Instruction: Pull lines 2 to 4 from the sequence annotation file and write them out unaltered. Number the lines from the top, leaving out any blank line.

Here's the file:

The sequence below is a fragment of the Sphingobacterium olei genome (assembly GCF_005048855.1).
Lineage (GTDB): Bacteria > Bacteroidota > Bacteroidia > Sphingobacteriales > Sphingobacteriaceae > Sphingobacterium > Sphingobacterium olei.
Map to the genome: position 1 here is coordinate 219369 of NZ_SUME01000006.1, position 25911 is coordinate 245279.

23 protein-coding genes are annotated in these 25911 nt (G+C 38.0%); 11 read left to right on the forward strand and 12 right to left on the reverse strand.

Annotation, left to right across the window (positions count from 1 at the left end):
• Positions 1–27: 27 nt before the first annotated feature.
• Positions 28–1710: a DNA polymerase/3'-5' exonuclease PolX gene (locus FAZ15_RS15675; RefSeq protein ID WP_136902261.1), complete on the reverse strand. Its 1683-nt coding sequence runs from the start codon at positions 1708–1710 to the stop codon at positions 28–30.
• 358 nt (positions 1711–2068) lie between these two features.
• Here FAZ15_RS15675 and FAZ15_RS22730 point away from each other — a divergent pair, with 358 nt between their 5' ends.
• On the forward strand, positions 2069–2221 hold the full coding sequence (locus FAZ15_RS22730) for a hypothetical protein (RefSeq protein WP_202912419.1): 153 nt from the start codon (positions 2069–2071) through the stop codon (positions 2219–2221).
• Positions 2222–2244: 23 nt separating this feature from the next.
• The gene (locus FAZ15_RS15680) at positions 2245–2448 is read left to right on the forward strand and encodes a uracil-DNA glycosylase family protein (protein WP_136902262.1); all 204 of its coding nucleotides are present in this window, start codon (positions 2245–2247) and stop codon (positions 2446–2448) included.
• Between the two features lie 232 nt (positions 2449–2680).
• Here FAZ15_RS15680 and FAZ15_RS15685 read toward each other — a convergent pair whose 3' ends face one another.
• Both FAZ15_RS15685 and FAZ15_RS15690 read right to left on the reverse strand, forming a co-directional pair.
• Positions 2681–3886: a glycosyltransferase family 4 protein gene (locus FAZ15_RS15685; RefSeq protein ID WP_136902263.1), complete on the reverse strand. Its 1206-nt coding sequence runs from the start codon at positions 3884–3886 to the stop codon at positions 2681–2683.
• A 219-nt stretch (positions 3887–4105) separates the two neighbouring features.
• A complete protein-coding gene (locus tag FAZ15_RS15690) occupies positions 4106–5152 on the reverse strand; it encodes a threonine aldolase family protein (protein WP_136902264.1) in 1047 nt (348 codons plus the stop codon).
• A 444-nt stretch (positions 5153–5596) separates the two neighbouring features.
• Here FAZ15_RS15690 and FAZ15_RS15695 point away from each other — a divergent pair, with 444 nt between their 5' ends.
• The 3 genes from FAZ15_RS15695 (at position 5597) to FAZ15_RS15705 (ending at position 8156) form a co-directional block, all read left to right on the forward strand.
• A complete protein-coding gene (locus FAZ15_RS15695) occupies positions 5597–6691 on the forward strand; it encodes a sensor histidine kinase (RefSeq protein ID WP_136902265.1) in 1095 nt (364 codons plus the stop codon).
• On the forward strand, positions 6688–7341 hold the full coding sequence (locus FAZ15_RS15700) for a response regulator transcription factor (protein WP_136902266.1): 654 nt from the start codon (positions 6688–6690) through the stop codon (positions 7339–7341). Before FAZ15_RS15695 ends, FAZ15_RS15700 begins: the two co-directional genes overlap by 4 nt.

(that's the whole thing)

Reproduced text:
Lineage (GTDB): Bacteria > Bacteroidota > Bacteroidia > Sphingobacteriales > Sphingobacteriaceae > Sphingobacterium > Sphingobacterium olei.
Map to the genome: position 1 here is coordinate 219369 of NZ_SUME01000006.1, position 25911 is coordinate 245279.

23 protein-coding genes are annotated in these 25911 nt (G+C 38.0%); 11 read left to right on the forward strand and 12 right to left on the reverse strand.